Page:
@Oiyarbepsy: I assume this is after a revert of mine to one of your edits. This is my rationale: {{WikiProject Australian rules football}} has 513 substitutions out of 13,537 WP:AFL articles. I'd say that {{WikiProject Australia}} (|afl=yes) is the one to keep and that {{WikiProject Australian rules football}} is redirected and a bot changes all the substitutions. - Yellow Dingo (talk) 07:10, 23 November 2014 (UTC)
Keep both. Some articles, such as about Australian rules football teams overseas, don't belong in WP:Australia, so afl=yes would place them in an irrelevant project. Hence for them, we have the standalone template. For most articles about Australia based players, clubs, grounds etc, then they should be in both WP:Australia and WP:Australian rules football, so the afl=yes is easier to use, and allows you to add other sub projects like WA=yes or VIC=yes or similar as well. The-Pope (talk) 07:18, 23 November 2014 (UTC)

What do you call "ladies who do good works"?[edit]

I have just created an article on Zina Beatrice Selwyn Cumbrae-Stewart and in the process discovered this out-of-copyright digitised book full of summary information and photos of over 100 similar women. She was one of those women with a finger in every pie (Red Cross, Mother's Union, etc), president of this, founder of that, and generally full of "good works" in the charitable and cultural spheres. However, I don't know how to describe her "occupation" in the lede para. The Australian Dictionary of Biography calls her a "community worker" (which I have used in the Wikipedia article) but I am not comfortable with that as it suggests paid employment. The digitised book uses words like "philanthrophic work" and "charitable work" to describe the activity but doesn't give a term to describe the person. She meets the dictionary definition of philantrophist, but unfortunately I think common use of that term implies the giving of money, whereas she gave her time. She was part lobbyist, part organiser, etc. There were a lot of women of her time in this kind of role so it seems a little strange that I cannot think of a common term for it. What would you call these women? Philanthrophic volunteer? Charity volunteer? Kerry (talk) 22:01, 23 November 2014 (UTC)

I've also had this trouble trying to put non-career-women in a career box. "Philanthropic community worker"? Or I'd say it's good to try to reclaim the general meaning of "philanthropist" - time is money! --99of9 (talk) 23:30, 23 November 2014 (UTC)
Humanitarian? Stephen 23:35, 23 November 2014 (UTC)
Good Samaritan? - Shiftchange (talk) 01:48, 24 November 2014 (UTC)
I'd assume that would refer to a member of the organisation of that name. I like "philanthropic volunteer" the best of the suggestions so far. The Drover's Wife (talk) 04:23, 24 November 2014 (UTC)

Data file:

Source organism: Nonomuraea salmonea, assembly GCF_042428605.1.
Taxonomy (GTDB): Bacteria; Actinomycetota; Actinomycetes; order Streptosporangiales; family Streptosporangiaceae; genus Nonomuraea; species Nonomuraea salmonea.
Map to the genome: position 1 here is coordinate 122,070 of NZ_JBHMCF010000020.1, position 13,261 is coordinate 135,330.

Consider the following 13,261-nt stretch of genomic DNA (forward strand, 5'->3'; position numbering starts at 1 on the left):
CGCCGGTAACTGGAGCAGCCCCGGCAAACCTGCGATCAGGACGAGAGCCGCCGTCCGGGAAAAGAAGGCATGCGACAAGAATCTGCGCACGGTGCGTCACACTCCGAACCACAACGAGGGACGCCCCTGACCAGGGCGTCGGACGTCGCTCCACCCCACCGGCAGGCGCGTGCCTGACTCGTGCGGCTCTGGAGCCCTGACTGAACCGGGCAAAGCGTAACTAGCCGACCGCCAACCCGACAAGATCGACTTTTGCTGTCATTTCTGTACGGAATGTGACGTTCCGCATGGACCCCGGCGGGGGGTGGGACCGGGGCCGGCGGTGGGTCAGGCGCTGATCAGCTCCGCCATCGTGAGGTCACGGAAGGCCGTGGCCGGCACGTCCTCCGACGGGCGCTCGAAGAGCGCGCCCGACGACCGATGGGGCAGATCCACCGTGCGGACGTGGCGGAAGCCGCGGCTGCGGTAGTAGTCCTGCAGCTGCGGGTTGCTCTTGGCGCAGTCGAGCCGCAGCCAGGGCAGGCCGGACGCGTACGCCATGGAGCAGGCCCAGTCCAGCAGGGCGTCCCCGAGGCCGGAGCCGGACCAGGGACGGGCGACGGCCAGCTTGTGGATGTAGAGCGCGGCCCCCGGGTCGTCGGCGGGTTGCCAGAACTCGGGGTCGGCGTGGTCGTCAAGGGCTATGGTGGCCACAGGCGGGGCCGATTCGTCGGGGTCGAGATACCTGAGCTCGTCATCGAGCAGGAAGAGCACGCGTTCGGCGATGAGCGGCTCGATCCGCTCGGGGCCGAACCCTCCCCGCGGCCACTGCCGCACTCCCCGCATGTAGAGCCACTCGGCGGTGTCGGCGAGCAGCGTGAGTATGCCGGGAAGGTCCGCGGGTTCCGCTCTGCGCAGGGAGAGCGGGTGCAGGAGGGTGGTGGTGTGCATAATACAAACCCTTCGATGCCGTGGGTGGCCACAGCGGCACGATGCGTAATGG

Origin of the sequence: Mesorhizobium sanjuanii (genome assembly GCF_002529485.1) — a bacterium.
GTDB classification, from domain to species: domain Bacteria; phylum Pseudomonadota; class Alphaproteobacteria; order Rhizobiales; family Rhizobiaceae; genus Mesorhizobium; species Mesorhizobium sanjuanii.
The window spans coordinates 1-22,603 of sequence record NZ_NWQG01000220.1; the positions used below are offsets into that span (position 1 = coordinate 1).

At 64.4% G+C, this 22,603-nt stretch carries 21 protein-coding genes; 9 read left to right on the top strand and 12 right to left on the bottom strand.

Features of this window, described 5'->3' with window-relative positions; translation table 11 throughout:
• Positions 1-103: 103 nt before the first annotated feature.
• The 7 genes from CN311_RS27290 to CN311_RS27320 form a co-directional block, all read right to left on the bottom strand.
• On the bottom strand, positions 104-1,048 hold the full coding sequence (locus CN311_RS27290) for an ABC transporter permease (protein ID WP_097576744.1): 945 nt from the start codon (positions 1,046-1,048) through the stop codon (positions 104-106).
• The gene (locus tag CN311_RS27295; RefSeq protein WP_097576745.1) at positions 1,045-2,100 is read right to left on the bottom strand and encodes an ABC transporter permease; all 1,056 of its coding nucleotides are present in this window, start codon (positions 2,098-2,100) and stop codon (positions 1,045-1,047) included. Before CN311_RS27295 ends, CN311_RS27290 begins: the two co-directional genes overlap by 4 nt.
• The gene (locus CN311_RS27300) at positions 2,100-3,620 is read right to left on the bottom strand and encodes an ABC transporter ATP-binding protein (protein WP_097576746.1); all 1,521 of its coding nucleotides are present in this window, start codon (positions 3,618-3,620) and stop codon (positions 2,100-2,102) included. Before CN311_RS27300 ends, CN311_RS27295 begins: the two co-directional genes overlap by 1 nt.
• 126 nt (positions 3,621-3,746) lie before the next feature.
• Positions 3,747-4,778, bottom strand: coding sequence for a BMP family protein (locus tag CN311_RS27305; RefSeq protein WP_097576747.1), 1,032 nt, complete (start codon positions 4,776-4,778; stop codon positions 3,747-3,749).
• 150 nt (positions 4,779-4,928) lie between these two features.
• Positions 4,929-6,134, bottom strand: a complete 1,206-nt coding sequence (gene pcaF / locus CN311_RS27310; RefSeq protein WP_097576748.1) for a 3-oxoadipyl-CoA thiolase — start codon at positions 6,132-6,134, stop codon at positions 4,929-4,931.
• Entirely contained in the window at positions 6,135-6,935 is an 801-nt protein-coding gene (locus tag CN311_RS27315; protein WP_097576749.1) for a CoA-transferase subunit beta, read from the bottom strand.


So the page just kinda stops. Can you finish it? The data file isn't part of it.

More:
I'd look seriously at Category:Australian_social_workers and Category:Australian activists. Stuartyeates (talk) 22:40, 24 November 2014 (UTC)

Australian Heritage Database[edit]

I can't believe I hadn't noticed this before now, but I've just twigged that the Department of the Environment's website - including the Australian Heritage Database - appears to be CC-by-SA licensed. This would include the National Heritage List, the Commonwealth Heritage List, and more importantly, the huge database of the Register of the National Estate. Would there be any interest in importing this on a large scale, ala what's happening with the Queensland Heritage Register? It would be fantastic to work on some heritage places closer to home. The Drover's Wife (talk) 15:01, 24 November 2014 (UTC)

Good find indeed! Some quick searches here suggest there are easily over 20K entires. This is going to be a lot of work (says she currently drowning in the QHR). There's plenty to keep us busy for years here! Now this database is compilation of 5 other databases (as you mention above). So probably the format of each of the sub-databases is likely to be different. So I think the first task is to examine entries from each of the lists and determine how the headings and data fields displayed would correspond to elements of a Wikipedia article and the fields in the Template:Infobox historic site as this would underpin the automated generation of articles. Then we have to gather our data, either 1) web-scrape it into spreadsheets (ugh, but possible) or 2) we ask if we can have the data released as spreadsheets or similar (much easier on us). Then we build generators from the data to the Wikipedia article, we then load the Wikipedia articles and spend endless hours reviewing and correcting them. Let's not underestimate the size of the task but it is do-able. Obviously the more people keen to be involved, the more quickly it happens. One thing I would say. I did a quick comparison of some Qld Heritage Register entries with these ones, generally the QHR are more fullsome, so we should do some checks to see if there are other state heritage dataset which could be made available that would be better input than these Commonwealth entries. But at the end of the day, availability under suitable licensing is the key consideration for us and clearly these Commonwealth ones are ready and raring to go. Kerry (talk) 22:29, 24 November 2014 (UTC)